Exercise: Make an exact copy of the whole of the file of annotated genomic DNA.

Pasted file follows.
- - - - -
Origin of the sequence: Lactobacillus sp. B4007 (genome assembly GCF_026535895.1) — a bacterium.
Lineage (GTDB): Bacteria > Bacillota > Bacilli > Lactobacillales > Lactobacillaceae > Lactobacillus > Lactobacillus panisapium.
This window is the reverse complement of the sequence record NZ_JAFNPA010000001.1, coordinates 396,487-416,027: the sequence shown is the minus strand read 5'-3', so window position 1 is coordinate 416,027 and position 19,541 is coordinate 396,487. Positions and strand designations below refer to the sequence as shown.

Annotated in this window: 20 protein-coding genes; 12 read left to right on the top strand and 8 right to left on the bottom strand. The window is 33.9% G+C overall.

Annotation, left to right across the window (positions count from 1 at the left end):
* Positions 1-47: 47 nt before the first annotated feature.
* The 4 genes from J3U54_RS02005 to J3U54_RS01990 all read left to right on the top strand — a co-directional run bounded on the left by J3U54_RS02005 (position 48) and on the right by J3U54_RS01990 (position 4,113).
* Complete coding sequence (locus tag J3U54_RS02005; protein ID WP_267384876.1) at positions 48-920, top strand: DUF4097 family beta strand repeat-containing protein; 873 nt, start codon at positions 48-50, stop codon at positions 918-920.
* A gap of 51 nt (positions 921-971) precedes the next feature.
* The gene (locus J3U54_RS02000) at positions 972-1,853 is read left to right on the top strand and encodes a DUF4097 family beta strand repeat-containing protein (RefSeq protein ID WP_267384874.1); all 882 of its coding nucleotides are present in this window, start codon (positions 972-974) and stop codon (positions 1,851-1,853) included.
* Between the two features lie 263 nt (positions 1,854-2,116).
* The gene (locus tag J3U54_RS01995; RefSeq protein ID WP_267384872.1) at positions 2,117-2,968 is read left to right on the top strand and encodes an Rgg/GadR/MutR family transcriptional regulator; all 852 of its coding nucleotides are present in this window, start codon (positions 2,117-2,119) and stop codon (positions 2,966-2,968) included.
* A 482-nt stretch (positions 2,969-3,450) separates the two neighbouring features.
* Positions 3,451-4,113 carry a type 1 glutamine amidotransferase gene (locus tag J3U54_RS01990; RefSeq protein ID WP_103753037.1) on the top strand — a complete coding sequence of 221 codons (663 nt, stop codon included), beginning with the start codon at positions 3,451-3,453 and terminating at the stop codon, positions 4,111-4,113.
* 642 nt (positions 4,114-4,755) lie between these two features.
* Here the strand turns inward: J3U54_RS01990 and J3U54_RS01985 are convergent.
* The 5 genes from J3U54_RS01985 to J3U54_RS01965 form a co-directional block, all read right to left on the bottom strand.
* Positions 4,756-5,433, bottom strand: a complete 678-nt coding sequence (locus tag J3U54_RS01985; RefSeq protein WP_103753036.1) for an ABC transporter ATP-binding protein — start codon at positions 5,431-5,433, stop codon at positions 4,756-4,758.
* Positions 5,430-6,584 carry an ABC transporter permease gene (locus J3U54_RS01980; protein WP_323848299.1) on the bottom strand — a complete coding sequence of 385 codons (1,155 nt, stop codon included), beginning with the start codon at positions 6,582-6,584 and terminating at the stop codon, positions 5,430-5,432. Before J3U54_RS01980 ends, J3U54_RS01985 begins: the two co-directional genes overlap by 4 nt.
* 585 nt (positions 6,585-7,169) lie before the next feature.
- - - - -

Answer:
Origin of the sequence: Lactobacillus sp. B4007 (genome assembly GCF_026535895.1) — a bacterium.
Lineage (GTDB): Bacteria > Bacillota > Bacilli > Lactobacillales > Lactobacillaceae > Lactobacillus > Lactobacillus panisapium.
This window is the reverse complement of the sequence record NZ_JAFNPA010000001.1, coordinates 396,487-416,027: the sequence shown is the minus strand read 5'-3', so window position 1 is coordinate 416,027 and position 19,541 is coordinate 396,487. Positions and strand designations below refer to the sequence as shown.

Annotated in this window: 20 protein-coding genes; 12 read left to right on the top strand and 8 right to left on the bottom strand. The window is 33.9% G+C overall.

Annotation, left to right across the window (positions count from 1 at the left end):
* Positions 1-47: 47 nt before the first annotated feature.
* The 4 genes from J3U54_RS02005 to J3U54_RS01990 all read left to right on the top strand — a co-directional run bounded on the left by J3U54_RS02005 (position 48) and on the right by J3U54_RS01990 (position 4,113).
* Complete coding sequence (locus tag J3U54_RS02005; protein ID WP_267384876.1) at positions 48-920, top strand: DUF4097 family beta strand repeat-containing protein; 873 nt, start codon at positions 48-50, stop codon at positions 918-920.
* A gap of 51 nt (positions 921-971) precedes the next feature.
* The gene (locus J3U54_RS02000) at positions 972-1,853 is read left to right on the top strand and encodes a DUF4097 family beta strand repeat-containing protein (RefSeq protein ID WP_267384874.1); all 882 of its coding nucleotides are present in this window, start codon (positions 972-974) and stop codon (positions 1,851-1,853) included.
* Between the two features lie 263 nt (positions 1,854-2,116).
* The gene (locus tag J3U54_RS01995; RefSeq protein ID WP_267384872.1) at positions 2,117-2,968 is read left to right on the top strand and encodes an Rgg/GadR/MutR family transcriptional regulator; all 852 of its coding nucleotides are present in this window, start codon (positions 2,117-2,119) and stop codon (positions 2,966-2,968) included.
* A 482-nt stretch (positions 2,969-3,450) separates the two neighbouring features.
* Positions 3,451-4,113 carry a type 1 glutamine amidotransferase gene (locus tag J3U54_RS01990; RefSeq protein ID WP_103753037.1) on the top strand — a complete coding sequence of 221 codons (663 nt, stop codon included), beginning with the start codon at positions 3,451-3,453 and terminating at the stop codon, positions 4,111-4,113.
* 642 nt (positions 4,114-4,755) lie between these two features.
* Here the strand turns inward: J3U54_RS01990 and J3U54_RS01985 are convergent.
* The 5 genes from J3U54_RS01985 to J3U54_RS01965 form a co-directional block, all read right to left on the bottom strand.
* Positions 4,756-5,433, bottom strand: a complete 678-nt coding sequence (locus tag J3U54_RS01985; RefSeq protein WP_103753036.1) for an ABC transporter ATP-binding protein — start codon at positions 5,431-5,433, stop codon at positions 4,756-4,758.
* Positions 5,430-6,584 carry an ABC transporter permease gene (locus J3U54_RS01980; protein WP_323848299.1) on the bottom strand — a complete coding sequence of 385 codons (1,155 nt, stop codon included), beginning with the start codon at positions 6,582-6,584 and terminating at the stop codon, positions 5,430-5,432. Before J3U54_RS01980 ends, J3U54_RS01985 begins: the two co-directional genes overlap by 4 nt.
* 585 nt (positions 6,585-7,169) lie before the next feature.